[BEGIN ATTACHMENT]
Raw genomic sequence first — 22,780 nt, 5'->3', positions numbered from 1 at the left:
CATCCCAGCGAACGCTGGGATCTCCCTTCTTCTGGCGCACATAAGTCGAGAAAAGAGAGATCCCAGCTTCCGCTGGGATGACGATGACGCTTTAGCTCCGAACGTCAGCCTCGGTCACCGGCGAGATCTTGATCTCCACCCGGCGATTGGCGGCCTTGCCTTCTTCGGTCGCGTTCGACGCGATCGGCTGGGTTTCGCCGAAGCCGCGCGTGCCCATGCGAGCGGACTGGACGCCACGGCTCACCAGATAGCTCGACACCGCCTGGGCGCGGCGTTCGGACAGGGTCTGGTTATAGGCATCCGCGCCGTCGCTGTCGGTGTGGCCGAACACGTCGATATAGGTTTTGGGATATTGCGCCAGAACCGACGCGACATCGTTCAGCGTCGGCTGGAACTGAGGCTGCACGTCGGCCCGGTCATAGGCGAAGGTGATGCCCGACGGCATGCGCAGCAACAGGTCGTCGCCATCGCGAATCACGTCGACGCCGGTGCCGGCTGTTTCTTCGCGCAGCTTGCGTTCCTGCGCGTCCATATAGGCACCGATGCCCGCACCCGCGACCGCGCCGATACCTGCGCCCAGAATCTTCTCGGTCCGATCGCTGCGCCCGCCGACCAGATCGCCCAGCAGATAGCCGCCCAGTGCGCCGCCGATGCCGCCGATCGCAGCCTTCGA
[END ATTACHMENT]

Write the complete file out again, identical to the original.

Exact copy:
Raw genomic sequence first — 22,780 nt, 5'->3', positions numbered from 1 at the left:
CATCCCAGCGAACGCTGGGATCTCCCTTCTTCTGGCGCACATAAGTCGAGAAAAGAGAGATCCCAGCTTCCGCTGGGATGACGATGACGCTTTAGCTCCGAACGTCAGCCTCGGTCACCGGCGAGATCTTGATCTCCACCCGGCGATTGGCGGCCTTGCCTTCTTCGGTCGCGTTCGACGCGATCGGCTGGGTTTCGCCGAAGCCGCGCGTGCCCATGCGAGCGGACTGGACGCCACGGCTCACCAGATAGCTCGACACCGCCTGGGCGCGGCGTTCGGACAGGGTCTGGTTATAGGCATCCGCGCCGTCGCTGTCGGTGTGGCCGAACACGTCGATATAGGTTTTGGGATATTGCGCCAGAACCGACGCGACATCGTTCAGCGTCGGCTGGAACTGAGGCTGCACGTCGGCCCGGTCATAGGCGAAGGTGATGCCCGACGGCATGCGCAGCAACAGGTCGTCGCCATCGCGAATCACGTCGACGCCGGTGCCGGCTGTTTCTTCGCGCAGCTTGCGTTCCTGCGCGTCCATATAGGCACCGATGCCCGCACCCGCGACCGCGCCGATACCTGCGCCCAGAATCTTCTCGGTCCGATCGCTGCGCCCGCCGACCAGATCGCCCAGCAGATAGCCGCCCAGTGCGCCGCCGATGCCGCCGATCGCAGCCTTCGA